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The battles of Humans and their Gods

One of this week's newest DVD releases is a real standout for the year: Polish writer/director Lech Majewski's new film set in the heart of America's red rock canyons in Utah. Valley of the Gods features solid actors in solid performances of a strange sci-fi thinkpiece about industry vs. heritage. Who would win between the richest seeking more riches and the Gods that they're up against?


Valley of the Gods

Stars: 4.5

Starring Josh Hartnett, Bérénice Marlohe, Saginaw Grant, Steven Skyler, Joseph Runningfox, John Malkovich, John Rhys-Davies, Jaime Ray Newman, and Keir Dullea

Written and Directed by Lech Majewski

Rated: 14A, contains scenes of coarse language, nudity, sexual situations, and violence

Runtime: 127 minutes

Languages: English

Subtitled: English

Bonus Features: Making of featurette and trailer

Now available on DVD and Blu-Ray

Well Go USA Entertainment

It’s a rare and beautiful film that takes race relations and class divisions and turns them all on their head by demonstrating more of what we all have in common instead of what keeps up separate.

Indeed, Valley of the Gods is a rare and beautiful film to watch, simultaneously meditative and confusing, inspiring and maddening. It’s a must-see and a must-think. Watching it made my soul hurt and heal.

The real Valley of the Gods is a place nestled under the tall and red sandstone pillars in Utah. They’re monumental rocks and the area is protected environmental land, or at least it used to be before the current American president changed the boundaries.

In the movie, the setting has more of a spiritual significance to the local Navajo community. The people struggle with economic self-sufficiency especially as it goes against industry and prosperity. There’s a struggle for identity – a spiritual battle that rages on here too, and it takes on physical forms.

It reminds me of Jodorowsky’s The Holy Mountain for some of its strange symbolism and unusual imagery. It also reminds me of Kubricks’ 2001: A Space Odyssey, though not just because of the presence of Keir Dullea. There’s an existential tone to the whole thing.

The story surrounds the sale of the Valley of the Gods to an industrial company called Tauros Engineering to mine the uranium out of it. To the Navajo, that would make them a lot of money but at the price of their soul too. Divisive and tempting industrial interests can promise economic supports, even riches, to those whose lands are being taken while those same people are forced to endure the ill health and other destructions as a result of the developments.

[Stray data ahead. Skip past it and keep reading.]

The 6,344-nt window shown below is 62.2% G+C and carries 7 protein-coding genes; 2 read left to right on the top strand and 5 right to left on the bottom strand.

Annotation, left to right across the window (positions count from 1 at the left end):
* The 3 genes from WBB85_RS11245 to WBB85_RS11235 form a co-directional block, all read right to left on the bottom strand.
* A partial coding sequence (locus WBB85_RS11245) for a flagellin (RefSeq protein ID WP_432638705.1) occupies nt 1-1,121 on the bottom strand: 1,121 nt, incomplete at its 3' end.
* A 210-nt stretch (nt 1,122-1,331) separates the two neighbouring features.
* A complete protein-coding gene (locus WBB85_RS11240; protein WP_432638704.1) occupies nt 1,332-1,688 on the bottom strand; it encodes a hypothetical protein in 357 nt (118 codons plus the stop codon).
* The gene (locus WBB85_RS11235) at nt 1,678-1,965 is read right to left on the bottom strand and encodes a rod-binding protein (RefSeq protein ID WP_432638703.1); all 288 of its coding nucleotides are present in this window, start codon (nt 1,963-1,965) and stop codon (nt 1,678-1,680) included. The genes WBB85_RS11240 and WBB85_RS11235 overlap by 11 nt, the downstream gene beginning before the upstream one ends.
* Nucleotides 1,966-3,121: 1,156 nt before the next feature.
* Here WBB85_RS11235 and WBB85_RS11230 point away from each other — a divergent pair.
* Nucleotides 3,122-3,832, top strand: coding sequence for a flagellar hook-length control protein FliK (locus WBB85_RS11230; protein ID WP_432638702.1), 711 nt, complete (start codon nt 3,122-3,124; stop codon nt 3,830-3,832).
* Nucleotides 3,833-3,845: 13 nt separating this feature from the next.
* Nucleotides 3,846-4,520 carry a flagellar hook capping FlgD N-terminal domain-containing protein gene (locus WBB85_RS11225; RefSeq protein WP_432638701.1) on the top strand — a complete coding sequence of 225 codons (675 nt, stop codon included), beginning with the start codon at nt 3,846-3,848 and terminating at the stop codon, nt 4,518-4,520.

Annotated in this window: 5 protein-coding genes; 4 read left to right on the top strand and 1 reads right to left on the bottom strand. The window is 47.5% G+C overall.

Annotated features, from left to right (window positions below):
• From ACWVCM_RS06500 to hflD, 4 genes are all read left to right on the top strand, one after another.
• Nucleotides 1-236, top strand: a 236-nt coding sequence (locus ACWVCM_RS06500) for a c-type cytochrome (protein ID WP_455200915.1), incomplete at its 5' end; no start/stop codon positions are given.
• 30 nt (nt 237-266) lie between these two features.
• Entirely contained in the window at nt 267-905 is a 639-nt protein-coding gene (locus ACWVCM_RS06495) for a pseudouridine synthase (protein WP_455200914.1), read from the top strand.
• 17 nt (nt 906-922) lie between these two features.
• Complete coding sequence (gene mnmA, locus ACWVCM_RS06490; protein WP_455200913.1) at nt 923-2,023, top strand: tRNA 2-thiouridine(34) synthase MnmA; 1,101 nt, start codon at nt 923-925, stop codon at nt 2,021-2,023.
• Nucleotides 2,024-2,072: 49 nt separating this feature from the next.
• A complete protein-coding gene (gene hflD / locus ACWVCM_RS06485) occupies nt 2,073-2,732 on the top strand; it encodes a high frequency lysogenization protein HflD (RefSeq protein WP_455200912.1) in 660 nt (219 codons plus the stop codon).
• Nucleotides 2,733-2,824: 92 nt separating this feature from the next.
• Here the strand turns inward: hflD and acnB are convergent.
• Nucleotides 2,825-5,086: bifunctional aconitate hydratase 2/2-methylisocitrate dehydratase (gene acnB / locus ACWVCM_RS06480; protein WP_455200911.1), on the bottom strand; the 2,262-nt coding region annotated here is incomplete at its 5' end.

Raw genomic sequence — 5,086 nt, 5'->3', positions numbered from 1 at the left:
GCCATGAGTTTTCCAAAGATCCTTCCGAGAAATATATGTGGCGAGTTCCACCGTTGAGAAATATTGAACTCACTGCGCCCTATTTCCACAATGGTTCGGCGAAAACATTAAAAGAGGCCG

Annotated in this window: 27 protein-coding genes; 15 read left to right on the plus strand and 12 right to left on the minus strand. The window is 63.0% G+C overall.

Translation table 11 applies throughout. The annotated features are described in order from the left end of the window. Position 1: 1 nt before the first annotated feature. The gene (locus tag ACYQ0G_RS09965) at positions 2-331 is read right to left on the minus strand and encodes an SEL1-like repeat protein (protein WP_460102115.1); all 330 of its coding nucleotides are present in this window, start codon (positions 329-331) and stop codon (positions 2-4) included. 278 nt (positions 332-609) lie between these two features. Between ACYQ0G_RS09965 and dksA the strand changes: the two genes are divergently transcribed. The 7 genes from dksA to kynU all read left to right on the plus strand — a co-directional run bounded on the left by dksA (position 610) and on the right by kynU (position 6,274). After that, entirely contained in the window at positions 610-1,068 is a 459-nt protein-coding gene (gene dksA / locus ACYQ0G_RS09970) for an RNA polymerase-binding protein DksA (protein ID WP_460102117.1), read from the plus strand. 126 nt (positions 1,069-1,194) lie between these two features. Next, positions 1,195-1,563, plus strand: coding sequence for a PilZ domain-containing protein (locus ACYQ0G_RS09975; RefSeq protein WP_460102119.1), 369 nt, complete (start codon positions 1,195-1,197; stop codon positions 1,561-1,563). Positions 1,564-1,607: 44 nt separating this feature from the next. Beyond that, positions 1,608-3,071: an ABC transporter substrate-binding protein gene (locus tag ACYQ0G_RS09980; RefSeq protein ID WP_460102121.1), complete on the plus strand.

In the middle is John Ecas (Josh Hartnett), a writer who gets to tackle the biography of Wes Tauros (John Malkovich). As an actor, Hartnett was practically born in a brown three-piece suit with the tie pulled loose and slightly askew, permanent peach fuzz on his upper lip. If there’s an actor who can brood with hard luck, it’s him. Ecas doesn’t use a computer or a cellphone so the connection with the infinitely rich and tech savvy superman Tauros is a match made in ironic heaven.

Also, in the middle is Grey Horse (Steven Skyler), a troubled Navajo who wants the uranium mine to bring in wealth to his community, though his alcoholism and rage don’t win him any friends. His elder Third Eye (Joseph Runningfox) speaks to the Gods directly and he knows that they aren’t exactly happy.

Malkovich is always an elevating actor, especially as an eccentric billionaire – ahem, excuse me – I mean eccentric trillionaire who sneaks out at night to scrounge for apples out of back alley produce delivery boxes then sneak back into his super high tech ultra luxurious uber-mansion at the very pinnacle of one of those very pillars of red rock in the Gods’ valley. His performance is spot-on as a man who is entirely out of touch and connection with the world he derives his riches from. For his part, Hartnett is in my view an under-utilized performer who is always enjoyable to watch. I think that his star should have risen much higher than it has by now. I wonder who he pissed off.

Director Lech Majewski’s deft direction offers an approachable viewing of a speculative sci-fi-ish story of what real power really means. It was nominated for Best Film at last year’s Polish Film Festival and for good reason: it will surely hold in your thoughts long after you’re done watching it.

Scott Hayes

About the Author: Scott Hayes

Scott Hayes joined the St. Albert Gazette in 2008. Scott writes about the arts, entertainment, movies, culture, community groups, and charities. He also writes general news, features, columns and profiles on people.
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